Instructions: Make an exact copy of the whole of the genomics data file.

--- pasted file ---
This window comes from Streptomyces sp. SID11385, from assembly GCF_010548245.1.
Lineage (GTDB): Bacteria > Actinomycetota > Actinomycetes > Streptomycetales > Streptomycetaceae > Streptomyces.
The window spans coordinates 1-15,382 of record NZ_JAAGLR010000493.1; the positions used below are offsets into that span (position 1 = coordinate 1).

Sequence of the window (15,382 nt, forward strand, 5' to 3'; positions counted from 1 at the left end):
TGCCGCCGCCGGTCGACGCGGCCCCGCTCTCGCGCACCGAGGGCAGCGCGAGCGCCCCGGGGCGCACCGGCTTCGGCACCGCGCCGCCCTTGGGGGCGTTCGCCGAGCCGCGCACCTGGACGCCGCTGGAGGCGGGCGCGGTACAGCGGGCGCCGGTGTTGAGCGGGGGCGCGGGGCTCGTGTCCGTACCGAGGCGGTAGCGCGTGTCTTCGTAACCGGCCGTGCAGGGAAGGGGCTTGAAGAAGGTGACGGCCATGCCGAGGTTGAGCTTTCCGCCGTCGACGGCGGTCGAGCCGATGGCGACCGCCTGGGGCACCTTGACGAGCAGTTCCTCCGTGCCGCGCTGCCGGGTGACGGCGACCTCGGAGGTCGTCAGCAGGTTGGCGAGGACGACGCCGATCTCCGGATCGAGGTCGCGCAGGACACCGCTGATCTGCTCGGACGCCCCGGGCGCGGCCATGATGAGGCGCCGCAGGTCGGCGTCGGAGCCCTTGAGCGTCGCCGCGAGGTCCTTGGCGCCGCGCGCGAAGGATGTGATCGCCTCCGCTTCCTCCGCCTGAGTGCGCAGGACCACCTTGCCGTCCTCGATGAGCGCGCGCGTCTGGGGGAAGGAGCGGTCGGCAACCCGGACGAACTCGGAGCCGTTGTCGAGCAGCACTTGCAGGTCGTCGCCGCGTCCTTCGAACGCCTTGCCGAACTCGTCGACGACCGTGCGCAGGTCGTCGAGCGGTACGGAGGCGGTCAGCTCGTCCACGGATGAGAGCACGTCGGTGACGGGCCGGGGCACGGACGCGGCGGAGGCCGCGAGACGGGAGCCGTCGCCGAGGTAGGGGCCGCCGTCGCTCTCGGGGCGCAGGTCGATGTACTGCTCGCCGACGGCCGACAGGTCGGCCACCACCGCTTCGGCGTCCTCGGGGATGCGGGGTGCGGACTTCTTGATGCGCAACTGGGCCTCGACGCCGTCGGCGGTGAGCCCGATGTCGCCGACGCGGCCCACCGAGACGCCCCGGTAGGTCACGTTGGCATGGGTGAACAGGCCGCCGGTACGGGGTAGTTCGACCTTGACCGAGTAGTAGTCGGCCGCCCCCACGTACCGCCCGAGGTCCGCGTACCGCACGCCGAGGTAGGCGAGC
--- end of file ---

This window comes from Streptomyces sp. SID11385, from assembly GCF_010548245.1.
Lineage (GTDB): Bacteria > Actinomycetota > Actinomycetes > Streptomycetales > Streptomycetaceae > Streptomyces.
The window spans coordinates 1-15,382 of record NZ_JAAGLR010000493.1; the positions used below are offsets into that span (position 1 = coordinate 1).

Sequence of the window (15,382 nt, forward strand, 5' to 3'; positions counted from 1 at the left end):
TGCCGCCGCCGGTCGACGCGGCCCCGCTCTCGCGCACCGAGGGCAGCGCGAGCGCCCCGGGGCGCACCGGCTTCGGCACCGCGCCGCCCTTGGGGGCGTTCGCCGAGCCGCGCACCTGGACGCCGCTGGAGGCGGGCGCGGTACAGCGGGCGCCGGTGTTGAGCGGGGGCGCGGGGCTCGTGTCCGTACCGAGGCGGTAGCGCGTGTCTTCGTAACCGGCCGTGCAGGGAAGGGGCTTGAAGAAGGTGACGGCCATGCCGAGGTTGAGCTTTCCGCCGTCGACGGCGGTCGAGCCGATGGCGACCGCCTGGGGCACCTTGACGAGCAGTTCCTCCGTGCCGCGCTGCCGGGTGACGGCGACCTCGGAGGTCGTCAGCAGGTTGGCGAGGACGACGCCGATCTCCGGATCGAGGTCGCGCAGGACACCGCTGATCTGCTCGGACGCCCCGGGCGCGGCCATGATGAGGCGCCGCAGGTCGGCGTCGGAGCCCTTGAGCGTCGCCGCGAGGTCCTTGGCGCCGCGCGCGAAGGATGTGATCGCCTCCGCTTCCTCCGCCTGAGTGCGCAGGACCACCTTGCCGTCCTCGATGAGCGCGCGCGTCTGGGGGAAGGAGCGGTCGGCAACCCGGACGAACTCGGAGCCGTTGTCGAGCAGCACTTGCAGGTCGTCGCCGCGTCCTTCGAACGCCTTGCCGAACTCGTCGACGACCGTGCGCAGGTCGTCGAGCGGTACGGAGGCGGTCAGCTCGTCCACGGATGAGAGCACGTCGGTGACGGGCCGGGGCACGGACGCGGCGGAGGCCGCGAGACGGGAGCCGTCGCCGAGGTAGGGGCCGCCGTCGCTCTCGGGGCGCAGGTCGATGTACTGCTCGCCGACGGCCGACAGGTCGGCCACCACCGCTTCGGCGTCCTCGGGGATGCGGGGTGCGGACTTCTTGATGCGCAACTGGGCCTCGACGCCGTCGGCGGTGAGCCCGATGTCGCCGACGCGGCCCACCGAGACGCCCCGGTAGGTCACGTTGGCATGGGTGAACAGGCCGCCGGTACGGGGTAGTTCGACCTTGACCGAGTAGTAGTCGGCCGCCCCCACGTACCGCCCGAGGTCCGCGTACCGCACGCCGAGGTAGGCGAGC